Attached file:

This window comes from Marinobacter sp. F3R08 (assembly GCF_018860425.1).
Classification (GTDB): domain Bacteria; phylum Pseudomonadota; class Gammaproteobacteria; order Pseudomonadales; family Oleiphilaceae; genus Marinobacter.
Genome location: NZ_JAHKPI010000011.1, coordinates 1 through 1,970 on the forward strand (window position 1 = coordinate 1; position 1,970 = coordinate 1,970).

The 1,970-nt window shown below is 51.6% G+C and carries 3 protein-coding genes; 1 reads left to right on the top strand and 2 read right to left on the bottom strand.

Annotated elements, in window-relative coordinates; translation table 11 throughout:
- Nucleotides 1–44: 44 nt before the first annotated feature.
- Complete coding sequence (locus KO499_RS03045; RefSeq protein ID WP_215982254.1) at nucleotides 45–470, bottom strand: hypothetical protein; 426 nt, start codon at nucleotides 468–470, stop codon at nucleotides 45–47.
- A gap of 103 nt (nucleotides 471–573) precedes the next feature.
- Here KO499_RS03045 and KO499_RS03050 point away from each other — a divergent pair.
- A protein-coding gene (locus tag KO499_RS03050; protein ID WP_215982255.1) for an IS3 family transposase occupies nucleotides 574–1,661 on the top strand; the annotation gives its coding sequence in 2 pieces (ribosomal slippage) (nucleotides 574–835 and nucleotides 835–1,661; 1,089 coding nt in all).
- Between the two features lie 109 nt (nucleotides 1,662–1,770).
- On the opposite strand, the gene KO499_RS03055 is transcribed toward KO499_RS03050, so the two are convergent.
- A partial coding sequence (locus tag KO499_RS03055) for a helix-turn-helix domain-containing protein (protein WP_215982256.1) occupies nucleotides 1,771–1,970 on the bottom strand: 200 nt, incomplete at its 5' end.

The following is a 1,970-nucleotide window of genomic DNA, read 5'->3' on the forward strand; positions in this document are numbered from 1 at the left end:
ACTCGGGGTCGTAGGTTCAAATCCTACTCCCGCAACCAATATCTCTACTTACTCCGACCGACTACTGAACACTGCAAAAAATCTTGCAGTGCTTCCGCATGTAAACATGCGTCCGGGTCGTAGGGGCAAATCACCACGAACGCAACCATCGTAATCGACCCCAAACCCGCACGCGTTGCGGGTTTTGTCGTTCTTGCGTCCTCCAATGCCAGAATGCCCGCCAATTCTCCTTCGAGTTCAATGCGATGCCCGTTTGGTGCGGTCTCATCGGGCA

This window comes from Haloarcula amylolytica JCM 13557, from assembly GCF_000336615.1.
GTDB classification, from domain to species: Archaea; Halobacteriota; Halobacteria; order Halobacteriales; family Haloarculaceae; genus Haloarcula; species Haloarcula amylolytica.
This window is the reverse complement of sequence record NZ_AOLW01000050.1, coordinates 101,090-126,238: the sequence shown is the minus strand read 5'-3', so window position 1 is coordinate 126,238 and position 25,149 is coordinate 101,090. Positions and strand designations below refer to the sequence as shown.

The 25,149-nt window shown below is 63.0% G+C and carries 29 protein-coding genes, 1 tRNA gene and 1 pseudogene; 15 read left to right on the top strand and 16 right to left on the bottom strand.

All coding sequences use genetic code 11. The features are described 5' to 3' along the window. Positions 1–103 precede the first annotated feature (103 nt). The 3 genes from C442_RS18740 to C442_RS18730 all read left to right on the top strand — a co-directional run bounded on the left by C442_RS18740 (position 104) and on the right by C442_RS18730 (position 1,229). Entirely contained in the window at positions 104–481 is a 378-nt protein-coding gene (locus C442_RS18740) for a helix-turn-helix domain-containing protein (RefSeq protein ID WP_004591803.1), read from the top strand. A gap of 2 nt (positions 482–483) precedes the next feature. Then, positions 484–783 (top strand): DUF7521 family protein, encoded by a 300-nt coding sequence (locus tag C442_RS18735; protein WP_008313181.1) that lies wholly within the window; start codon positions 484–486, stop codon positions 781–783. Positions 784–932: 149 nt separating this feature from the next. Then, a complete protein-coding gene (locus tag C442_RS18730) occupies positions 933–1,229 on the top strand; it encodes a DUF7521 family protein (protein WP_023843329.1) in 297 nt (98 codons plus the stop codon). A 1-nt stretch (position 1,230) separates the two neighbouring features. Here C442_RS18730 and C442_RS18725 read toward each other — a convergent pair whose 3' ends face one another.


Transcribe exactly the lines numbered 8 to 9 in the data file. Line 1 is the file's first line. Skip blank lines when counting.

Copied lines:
- A gap of 103 nt (nucleotides 471–573) precedes the next feature.
- Here KO499_RS03045 and KO499_RS03050 point away from each other — a divergent pair.